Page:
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J Gen Intern Med. 2012 Jun;27(6):640-6. doi: 10.1007/s11606-011-1951-y. Epub 2012 Jan 4.

Impact of delaying blood pressure control in patients with Type 2 diabetes: results of a decision analysis.

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  • 1Section of General Internal Medicine, Department of Medicine, University of Chicago, 5841 S Maryland Ave, MC 2007, Chicago, IL 60637, USA. nlaiteer@medicine.bsd.uchicago.edu



In patients with diabetes, delays in controlling blood pressure are common, but the harms of delays have not been quantified.


To estimate the harms of delays in controlling systolic blood pressure in middle-aged adults with newly diagnosed Type 2 diabetes.


Decision analysis using diabetes complication equations from the United Kingdom Prospective Diabetes Study (UKPDS).


Hypothetical population of adults aged 50 to 59 years old with newly diagnosed Type 2 diabetes based on characteristics from the National Health and Nutrition Examination Surveys.


Delays in lowering systolic blood pressure from 150 (uncontrolled) to 130 mmHg (controlled).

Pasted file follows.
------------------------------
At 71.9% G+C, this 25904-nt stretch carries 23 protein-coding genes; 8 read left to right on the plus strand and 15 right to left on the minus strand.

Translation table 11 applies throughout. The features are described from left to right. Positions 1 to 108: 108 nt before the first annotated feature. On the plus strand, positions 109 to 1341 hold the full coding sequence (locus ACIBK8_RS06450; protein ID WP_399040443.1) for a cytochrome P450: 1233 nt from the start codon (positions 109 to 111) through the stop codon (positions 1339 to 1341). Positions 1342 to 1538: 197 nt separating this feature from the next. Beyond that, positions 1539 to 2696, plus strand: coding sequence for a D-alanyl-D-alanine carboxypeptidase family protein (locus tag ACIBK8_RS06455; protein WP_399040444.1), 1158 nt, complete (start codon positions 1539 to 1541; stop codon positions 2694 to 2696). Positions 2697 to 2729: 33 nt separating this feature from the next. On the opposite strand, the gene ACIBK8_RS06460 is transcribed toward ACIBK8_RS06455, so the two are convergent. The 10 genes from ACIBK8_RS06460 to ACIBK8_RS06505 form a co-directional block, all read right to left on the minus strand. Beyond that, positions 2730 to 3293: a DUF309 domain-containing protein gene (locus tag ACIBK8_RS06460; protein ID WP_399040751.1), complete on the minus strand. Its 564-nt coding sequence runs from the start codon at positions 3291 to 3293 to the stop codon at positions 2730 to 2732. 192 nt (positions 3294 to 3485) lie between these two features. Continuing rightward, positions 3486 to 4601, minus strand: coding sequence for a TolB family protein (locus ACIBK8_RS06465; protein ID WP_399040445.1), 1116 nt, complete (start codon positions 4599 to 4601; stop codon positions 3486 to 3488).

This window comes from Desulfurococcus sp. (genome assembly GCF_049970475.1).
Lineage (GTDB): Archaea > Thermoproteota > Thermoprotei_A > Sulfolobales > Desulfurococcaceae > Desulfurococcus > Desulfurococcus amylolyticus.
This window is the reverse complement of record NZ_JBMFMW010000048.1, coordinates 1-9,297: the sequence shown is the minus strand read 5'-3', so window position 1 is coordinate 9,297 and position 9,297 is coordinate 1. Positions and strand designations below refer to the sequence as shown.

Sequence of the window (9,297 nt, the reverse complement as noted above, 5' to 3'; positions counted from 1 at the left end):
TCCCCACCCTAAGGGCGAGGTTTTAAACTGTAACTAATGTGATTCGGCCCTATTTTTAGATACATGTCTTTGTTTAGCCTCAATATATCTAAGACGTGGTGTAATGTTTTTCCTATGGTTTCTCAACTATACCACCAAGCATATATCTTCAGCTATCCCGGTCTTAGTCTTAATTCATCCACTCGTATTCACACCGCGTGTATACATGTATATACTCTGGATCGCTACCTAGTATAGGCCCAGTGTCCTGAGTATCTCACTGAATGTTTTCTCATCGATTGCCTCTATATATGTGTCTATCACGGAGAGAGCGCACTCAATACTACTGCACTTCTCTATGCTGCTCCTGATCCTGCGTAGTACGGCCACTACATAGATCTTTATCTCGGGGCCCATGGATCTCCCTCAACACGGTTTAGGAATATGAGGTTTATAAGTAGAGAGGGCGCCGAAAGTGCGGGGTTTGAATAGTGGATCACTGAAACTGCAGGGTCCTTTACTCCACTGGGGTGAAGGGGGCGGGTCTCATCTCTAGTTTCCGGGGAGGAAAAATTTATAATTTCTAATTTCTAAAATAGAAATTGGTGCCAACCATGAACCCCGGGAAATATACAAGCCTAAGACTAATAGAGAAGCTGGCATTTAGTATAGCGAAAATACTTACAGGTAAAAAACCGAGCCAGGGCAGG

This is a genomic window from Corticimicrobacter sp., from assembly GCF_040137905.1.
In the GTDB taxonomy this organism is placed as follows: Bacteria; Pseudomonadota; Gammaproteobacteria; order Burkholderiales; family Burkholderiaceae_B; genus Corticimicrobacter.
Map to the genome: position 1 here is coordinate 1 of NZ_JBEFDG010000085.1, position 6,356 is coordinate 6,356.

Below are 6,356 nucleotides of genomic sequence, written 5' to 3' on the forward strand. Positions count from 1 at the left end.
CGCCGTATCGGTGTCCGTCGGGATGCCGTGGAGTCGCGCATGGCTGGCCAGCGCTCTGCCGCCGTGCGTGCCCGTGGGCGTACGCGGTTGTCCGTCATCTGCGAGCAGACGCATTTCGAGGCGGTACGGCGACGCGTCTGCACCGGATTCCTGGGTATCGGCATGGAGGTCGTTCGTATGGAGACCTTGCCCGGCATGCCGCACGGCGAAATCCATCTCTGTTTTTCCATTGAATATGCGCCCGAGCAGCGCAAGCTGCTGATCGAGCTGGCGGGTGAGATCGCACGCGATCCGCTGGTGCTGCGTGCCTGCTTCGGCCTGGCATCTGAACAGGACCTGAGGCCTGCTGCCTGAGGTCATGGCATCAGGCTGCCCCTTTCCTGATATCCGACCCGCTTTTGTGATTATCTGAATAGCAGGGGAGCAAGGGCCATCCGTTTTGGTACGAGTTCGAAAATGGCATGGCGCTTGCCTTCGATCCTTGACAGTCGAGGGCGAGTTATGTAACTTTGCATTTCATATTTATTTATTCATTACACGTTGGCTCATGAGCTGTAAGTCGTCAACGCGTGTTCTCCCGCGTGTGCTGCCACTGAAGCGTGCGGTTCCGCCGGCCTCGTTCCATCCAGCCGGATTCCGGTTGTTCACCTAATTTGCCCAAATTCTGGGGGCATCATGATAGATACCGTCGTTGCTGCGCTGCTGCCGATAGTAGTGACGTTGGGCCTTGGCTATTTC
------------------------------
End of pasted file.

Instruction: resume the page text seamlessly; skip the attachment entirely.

Lifetime complication rates (amputation, congestive heart failure, end-stage renal disease, ischemic heart disease, myocardial infarction, and stroke), average life expectancy and quality-adjusted life expectancy (QALE).


Compared to a lifetime of controlled blood pressure, a lifetime of uncontrolled blood pressure increased complications by 1855 events per 10,000 patients and decreased QALE by 332 days. A 1-year delay increased complications by 14 events per 10,000 patients and decreased QALE by 2 days. A 10-year delay increased complications by 428 events per 10,000 patients and decreased QALE by 145 days. Among complications, rates of stroke and myocardial infarction increased to the greatest extent due to delays. With a 20-year delay in achieving controlled blood pressure, a baseline blood pressure of 160 mmHg decreased QALE by 477 days, whereas a baseline of 140 mmHg decreased QALE by 142 days.


Among middle-aged adults with diabetes, the harms of a 1-year delay in controlling blood pressure may be small; however, delays of ten years or more are expected to lower QALE to the same extent as smoking in patients with cardiovascular disease.

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